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OP-ED: An overlooked people

  • Published at 04:11 pm June 13th, 2020

We need to raise our voice to protect our migrants in the wake of Covid-19

As estimated, amid a slump with a loss of about $6 billion in export earnings primarily through RMG, the next big shock for the economy of Bangladesh will be its remittance inflow, which is considered the life-line for many rural families. The Bangladesh Bank’s data in March 2020 shows a clear significant downturn -- 11.83% less than March 2019. 

We are already informed that many of our workers in different countries have started losing their jobs, and more people will lose their jobs in the coming months. Along with the documented labourers, there are also a large number of undocumented labourers in Europe and other regions who will be severely impacted due to the pandemic. The most affected industry of this crisis would be the service sector of those countries, where Bangladeshi migrant workers are mostly engaged. 

It is important to mention that remittance, as a tangible outcome of overseas employment, has positioned itself as the second-highest foreign exchange earning source (around 40%) after the garments sector in Bangladesh. The remittance inflow hit a record $18.32 billion in 2019 amidst the devaluation of the taka and the government move to provide incentives against remittance, and it grew by 17.89% against $15.54 billion in 2018. 

It makes up around 6-8% of the country’s total GDP, and renders a sizeable contribution to national income, macroeconomic stability, and poverty reduction. Data shows that at least around one-third of the country’s new labour force takes overseas employment each year -- which has become a “safety valve” for millions of Bangladeshi migrant workers and their families.

According to BMET, around 60,000 Bangladeshis go abroad for occupation every month. So, if the Covid-19 pandemic lingers, queues of those waiting to join overseas will grow further. Also, there is no guarantee whether all the migrants who returned in the last three months can go back to their respective countries or not. According to BAIRA, about 1.5-2 lakh migrant workers had completed the process for overseas jobs in the last three months and were waiting to leave the country. Not only this, the Covid-19 crisis in the wealthier economies will also restrict our future job markets.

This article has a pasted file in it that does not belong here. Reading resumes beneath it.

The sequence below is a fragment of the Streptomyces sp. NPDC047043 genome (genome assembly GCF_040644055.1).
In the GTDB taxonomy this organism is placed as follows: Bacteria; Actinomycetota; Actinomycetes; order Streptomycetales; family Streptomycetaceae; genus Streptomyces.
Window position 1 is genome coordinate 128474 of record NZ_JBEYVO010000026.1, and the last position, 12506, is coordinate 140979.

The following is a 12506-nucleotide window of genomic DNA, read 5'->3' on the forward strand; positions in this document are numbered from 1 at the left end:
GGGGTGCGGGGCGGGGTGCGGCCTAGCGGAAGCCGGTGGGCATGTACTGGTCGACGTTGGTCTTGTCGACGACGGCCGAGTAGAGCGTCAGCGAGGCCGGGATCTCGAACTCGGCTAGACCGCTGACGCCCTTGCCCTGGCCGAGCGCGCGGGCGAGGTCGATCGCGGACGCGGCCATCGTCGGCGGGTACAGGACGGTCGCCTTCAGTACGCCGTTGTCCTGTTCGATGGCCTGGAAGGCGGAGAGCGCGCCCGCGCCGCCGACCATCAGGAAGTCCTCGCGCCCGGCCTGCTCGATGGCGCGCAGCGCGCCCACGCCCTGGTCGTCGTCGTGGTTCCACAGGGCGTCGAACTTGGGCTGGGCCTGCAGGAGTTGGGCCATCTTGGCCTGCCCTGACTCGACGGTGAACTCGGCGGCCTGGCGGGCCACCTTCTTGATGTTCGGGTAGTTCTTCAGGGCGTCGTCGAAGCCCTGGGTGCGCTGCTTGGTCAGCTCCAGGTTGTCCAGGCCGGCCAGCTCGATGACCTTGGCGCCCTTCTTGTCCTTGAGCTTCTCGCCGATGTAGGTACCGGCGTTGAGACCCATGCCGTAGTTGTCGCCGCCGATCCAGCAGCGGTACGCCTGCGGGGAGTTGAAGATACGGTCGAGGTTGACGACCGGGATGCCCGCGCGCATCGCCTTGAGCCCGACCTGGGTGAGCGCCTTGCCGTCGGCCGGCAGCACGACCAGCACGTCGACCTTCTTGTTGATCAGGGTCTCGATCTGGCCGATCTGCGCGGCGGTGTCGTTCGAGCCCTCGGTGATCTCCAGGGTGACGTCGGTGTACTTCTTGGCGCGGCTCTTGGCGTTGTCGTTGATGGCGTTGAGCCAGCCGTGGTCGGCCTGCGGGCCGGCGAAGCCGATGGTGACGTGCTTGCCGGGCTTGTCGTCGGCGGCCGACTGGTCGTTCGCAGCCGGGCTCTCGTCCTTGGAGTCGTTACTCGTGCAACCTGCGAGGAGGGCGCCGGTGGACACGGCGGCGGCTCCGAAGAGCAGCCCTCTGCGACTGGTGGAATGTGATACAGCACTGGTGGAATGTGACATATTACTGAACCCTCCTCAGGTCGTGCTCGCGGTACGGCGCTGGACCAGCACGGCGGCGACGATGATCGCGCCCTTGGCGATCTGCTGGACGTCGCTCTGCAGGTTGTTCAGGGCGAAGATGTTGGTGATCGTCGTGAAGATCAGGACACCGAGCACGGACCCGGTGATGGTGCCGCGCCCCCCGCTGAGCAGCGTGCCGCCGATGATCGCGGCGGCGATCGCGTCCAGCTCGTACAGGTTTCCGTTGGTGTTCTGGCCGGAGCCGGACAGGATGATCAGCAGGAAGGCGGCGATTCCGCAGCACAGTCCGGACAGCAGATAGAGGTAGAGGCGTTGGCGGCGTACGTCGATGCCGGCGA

Overseas migration and its contribution to the economy

For the last few decades, overseas migration has been a cornerstone of our economy and society. More than 10 million Bangladeshi nationals have so far migrated overseas for employment and dispersed themselves across 160 countries covering all the major continents and regions. 

Migration plays a pivotal role in the economy of Bangladesh in two major ways: Firstly, it reduces unemployment and secondly, migration greatly affects the remittance inflow. Data shows that, besides some periodical downswings, remittance inflow has increased every year. 

Our overseas employment represents over one-fifth of our annual addition to the country’s total labour force and over half of the additional manufacturing jobs created in recent years. Migration also has a very substantial contribution towards the achievement of Sustainable Development Goals (SDGs) in Bangladesh. 

Before the Covid-19 pandemic, it was estimated that overseas workers’ migration would increase by 1.5 times in the next decade as it was almost 1 million a year for the last few years. But now the situation will most certainly be reversed. Bangladeshi migrant-heavy countries, especially Italy, Spain, France, Germany, the UK, UAE, Saudi Arabia, Qatar, Dubai, Malaysia, and Singapore have been hit by the pandemic. The Covid-19 situation in the US will definitely also affect our labour markets and significantly reduce our remittance inflow.

Through an anthropological lens

For the last few years, I have been teaching courses on “Migration and Diaspora” and have undertaken research in related issues. Through these and attending seminars and conferences, I have established very friendly relations with some Bangladeshi migrant workers across Asia, the Middle East, and Europe. Most of my contacts are either “semi-skilled” or “unskilled” migrants, working as restaurant and shop assistants, shop owners, cleaners, chefs, taxi drivers, salesmen/sales executives/managers, etc. 

These migrant workers mostly belong to the 25-50 age range and are living in different countries without their families. Some of my contact migrants don’t have legal immigration papers and have not visited home for 5-10 years. I have heard many stories of their deadly journeys to their current destinations, spending upwards of Tk15 lakh to wage through the toughest of routes to find occupations abroad. 

I know some of them have submitted their applications for legal status and are waiting for their papers, while others are engaged in secured jobs and businesses with legal immigration status and are able to visit home every 2-3 years. I have also been in contact with migrants who have come to Bangladesh in the last three months. A couple of these migrants underwent quarantine at the Ashkona camp, or are now in quarantine and isolation in different districts across the country. 

As an anthropologist, I have seen the wide range of non-humanitarian and adverse behaviour shown to our returnee migrants by their family members, community people, local administration, and medical service providers. 

I have seen at what level that has socially stigmatized and psychologically traumatized our migrant workers (whom RMMRU termed as “Sonar Manush”), as if they are the sole transmitters of the virus that is Covid-19.